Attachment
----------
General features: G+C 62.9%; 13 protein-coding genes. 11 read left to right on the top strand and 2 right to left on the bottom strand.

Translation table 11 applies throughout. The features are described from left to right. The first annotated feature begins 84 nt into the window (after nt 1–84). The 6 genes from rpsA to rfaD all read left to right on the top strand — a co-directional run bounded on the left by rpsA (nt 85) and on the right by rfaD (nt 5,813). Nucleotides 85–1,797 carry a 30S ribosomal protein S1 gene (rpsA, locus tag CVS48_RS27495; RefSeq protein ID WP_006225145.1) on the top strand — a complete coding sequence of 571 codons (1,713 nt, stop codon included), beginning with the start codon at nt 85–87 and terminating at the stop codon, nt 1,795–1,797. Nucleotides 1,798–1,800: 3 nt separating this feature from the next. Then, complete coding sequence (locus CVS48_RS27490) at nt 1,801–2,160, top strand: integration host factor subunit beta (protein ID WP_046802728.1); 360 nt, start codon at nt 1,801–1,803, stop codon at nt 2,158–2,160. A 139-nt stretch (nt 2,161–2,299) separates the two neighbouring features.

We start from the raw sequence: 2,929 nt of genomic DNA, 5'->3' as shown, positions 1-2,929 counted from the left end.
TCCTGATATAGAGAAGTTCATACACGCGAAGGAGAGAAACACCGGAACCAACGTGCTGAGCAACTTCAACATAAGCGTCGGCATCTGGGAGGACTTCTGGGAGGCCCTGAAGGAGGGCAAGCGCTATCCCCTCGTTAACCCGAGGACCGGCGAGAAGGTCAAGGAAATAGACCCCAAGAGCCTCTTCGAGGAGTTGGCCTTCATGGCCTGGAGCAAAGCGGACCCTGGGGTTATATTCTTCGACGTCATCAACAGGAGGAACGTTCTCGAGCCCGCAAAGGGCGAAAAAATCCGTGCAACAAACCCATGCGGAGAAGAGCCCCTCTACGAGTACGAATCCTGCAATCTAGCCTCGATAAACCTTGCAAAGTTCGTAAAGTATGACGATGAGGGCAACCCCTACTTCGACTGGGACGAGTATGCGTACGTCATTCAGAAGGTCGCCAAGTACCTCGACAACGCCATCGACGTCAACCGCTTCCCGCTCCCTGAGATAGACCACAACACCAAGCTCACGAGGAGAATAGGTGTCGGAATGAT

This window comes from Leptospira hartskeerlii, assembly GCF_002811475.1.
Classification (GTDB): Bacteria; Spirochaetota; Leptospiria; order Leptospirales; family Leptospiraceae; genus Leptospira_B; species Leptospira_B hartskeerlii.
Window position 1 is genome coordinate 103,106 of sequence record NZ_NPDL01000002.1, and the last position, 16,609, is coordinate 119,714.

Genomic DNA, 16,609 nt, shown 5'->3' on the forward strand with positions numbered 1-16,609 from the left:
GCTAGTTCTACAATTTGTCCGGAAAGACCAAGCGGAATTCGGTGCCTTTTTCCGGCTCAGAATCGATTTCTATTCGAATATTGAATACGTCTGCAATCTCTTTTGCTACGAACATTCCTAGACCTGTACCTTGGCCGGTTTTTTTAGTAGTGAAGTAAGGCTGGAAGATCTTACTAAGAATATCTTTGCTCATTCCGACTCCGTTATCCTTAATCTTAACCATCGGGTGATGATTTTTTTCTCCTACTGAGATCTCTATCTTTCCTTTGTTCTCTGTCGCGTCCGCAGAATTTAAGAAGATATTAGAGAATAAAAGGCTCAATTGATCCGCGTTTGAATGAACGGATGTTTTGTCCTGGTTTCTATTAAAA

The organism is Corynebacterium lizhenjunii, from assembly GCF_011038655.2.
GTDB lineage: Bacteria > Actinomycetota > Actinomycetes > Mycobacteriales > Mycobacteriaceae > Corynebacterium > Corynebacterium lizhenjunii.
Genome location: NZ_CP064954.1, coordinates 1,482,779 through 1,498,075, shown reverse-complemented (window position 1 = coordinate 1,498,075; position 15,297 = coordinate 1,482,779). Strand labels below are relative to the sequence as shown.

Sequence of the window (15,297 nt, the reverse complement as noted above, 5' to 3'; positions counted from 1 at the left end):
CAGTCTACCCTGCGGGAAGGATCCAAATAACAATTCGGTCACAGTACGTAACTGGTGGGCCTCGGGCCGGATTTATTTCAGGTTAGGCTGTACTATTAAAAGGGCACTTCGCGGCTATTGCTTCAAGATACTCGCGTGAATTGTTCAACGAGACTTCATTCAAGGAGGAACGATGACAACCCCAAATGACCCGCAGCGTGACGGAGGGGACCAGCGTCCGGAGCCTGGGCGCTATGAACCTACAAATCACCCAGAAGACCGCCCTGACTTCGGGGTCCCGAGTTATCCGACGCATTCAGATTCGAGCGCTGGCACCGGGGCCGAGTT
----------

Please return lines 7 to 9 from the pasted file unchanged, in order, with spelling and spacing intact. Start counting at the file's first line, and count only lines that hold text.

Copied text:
Window position 1 is genome coordinate 103,106 of sequence record NZ_NPDL01000002.1, and the last position, 16,609, is coordinate 119,714.

Genomic DNA, 16,609 nt, shown 5'->3' on the forward strand with positions numbered 1-16,609 from the left:
GCTAGTTCTACAATTTGTCCGGAAAGACCAAGCGGAATTCGGTGCCTTTTTCCGGCTCAGAATCGATTTCTATTCGAATATTGAATACGTCTGCAATCTCTTTTGCTACGAACATTCCTAGACCTGTACCTTGGCCGGTTTTTTTAGTAGTGAAGTAAGGCTGGAAGATCTTACTAAGAATATCTTTGCTCATTCCGACTCCGTTATCCTTAATCTTAACCATCGGGTGATGATTTTTTTCTCCTACTGAGATCTCTATCTTTCCTTTGTTCTCTGTCGCGTCCGCAGAATTTAAGAAGATATTAGAGAATAAAAGGCTCAATTGATCCGCGTTTGAATGAACGGATGTTTTGTCCTGGTTTCTATTAAAA